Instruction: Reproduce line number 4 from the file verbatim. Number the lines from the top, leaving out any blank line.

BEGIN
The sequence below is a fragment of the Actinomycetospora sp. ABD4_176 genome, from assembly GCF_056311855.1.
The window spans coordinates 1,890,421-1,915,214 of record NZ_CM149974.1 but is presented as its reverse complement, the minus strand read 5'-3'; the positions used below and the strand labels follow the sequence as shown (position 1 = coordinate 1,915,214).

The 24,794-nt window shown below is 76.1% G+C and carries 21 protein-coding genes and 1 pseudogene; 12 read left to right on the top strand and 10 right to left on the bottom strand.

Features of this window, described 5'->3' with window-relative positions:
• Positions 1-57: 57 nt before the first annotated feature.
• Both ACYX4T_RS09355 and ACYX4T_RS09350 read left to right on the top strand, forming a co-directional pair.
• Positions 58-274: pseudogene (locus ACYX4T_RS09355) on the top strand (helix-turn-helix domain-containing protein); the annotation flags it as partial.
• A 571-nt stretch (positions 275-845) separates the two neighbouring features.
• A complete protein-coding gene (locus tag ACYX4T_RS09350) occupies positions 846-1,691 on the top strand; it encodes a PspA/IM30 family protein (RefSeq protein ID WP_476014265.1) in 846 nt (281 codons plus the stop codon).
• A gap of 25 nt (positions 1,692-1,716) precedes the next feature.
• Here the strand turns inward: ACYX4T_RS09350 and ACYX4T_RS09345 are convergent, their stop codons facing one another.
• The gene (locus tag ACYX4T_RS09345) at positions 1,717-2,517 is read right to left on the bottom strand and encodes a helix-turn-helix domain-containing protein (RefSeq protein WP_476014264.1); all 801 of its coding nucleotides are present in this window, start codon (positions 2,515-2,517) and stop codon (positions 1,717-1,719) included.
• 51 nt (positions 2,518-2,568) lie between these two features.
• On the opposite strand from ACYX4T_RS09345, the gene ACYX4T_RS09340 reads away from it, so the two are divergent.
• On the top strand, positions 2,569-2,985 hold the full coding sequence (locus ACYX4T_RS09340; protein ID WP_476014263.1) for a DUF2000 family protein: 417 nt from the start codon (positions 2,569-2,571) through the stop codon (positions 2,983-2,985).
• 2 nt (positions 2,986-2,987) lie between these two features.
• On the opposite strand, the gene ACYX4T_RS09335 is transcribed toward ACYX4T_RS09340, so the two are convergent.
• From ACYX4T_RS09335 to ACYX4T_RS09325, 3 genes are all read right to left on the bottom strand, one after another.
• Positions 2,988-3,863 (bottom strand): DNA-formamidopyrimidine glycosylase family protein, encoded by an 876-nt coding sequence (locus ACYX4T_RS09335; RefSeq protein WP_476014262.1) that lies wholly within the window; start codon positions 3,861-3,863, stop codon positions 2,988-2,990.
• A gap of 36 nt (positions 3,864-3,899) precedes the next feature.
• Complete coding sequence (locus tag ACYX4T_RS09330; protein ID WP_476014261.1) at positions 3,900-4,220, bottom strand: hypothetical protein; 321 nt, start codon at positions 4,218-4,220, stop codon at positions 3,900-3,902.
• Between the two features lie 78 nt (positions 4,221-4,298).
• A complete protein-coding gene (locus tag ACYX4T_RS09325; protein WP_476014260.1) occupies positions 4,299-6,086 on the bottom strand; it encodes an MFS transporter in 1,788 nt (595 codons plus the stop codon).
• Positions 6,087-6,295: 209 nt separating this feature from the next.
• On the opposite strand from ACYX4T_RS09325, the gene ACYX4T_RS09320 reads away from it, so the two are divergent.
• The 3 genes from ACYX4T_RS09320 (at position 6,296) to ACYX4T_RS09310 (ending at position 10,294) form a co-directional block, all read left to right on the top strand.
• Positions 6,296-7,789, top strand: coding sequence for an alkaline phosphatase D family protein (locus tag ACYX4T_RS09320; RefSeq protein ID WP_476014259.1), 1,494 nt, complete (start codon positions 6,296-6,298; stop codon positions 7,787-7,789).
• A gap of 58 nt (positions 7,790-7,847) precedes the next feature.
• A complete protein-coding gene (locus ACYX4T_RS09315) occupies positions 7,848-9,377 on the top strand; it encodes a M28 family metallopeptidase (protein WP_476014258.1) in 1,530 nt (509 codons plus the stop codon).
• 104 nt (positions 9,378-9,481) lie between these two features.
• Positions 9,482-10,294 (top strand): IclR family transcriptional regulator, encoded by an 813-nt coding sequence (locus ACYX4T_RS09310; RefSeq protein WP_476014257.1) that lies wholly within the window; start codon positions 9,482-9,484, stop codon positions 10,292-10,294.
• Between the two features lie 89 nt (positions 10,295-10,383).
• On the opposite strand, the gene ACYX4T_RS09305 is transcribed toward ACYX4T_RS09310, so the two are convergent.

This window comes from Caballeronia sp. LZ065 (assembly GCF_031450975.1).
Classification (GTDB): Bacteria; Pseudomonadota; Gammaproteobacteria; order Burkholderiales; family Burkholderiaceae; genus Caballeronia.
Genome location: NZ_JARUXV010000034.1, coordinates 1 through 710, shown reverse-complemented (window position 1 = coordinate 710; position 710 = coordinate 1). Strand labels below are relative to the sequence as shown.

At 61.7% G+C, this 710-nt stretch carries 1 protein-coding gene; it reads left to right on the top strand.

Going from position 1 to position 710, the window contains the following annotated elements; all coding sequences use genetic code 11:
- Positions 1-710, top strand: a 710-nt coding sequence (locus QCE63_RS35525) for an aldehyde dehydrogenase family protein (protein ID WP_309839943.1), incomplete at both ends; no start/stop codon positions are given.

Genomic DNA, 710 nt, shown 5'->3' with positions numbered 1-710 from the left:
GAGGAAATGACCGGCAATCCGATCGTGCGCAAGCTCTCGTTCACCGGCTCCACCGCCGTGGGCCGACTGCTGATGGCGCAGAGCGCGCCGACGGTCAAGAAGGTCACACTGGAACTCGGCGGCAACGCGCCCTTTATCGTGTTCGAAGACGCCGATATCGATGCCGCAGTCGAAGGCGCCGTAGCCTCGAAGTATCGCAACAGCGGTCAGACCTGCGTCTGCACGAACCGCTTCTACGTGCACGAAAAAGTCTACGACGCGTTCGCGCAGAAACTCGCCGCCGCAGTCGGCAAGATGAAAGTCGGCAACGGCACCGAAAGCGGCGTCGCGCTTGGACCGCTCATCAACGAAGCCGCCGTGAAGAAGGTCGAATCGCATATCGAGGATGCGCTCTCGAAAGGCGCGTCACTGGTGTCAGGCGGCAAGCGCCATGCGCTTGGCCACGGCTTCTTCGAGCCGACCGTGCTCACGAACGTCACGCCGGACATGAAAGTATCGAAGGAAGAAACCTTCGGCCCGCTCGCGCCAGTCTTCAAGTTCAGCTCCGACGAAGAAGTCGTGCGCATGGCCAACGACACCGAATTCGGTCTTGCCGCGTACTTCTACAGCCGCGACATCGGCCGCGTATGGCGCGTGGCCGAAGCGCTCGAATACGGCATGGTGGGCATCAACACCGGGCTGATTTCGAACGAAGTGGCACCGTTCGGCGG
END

Features of this window, described 5'->3' with window-relative positions: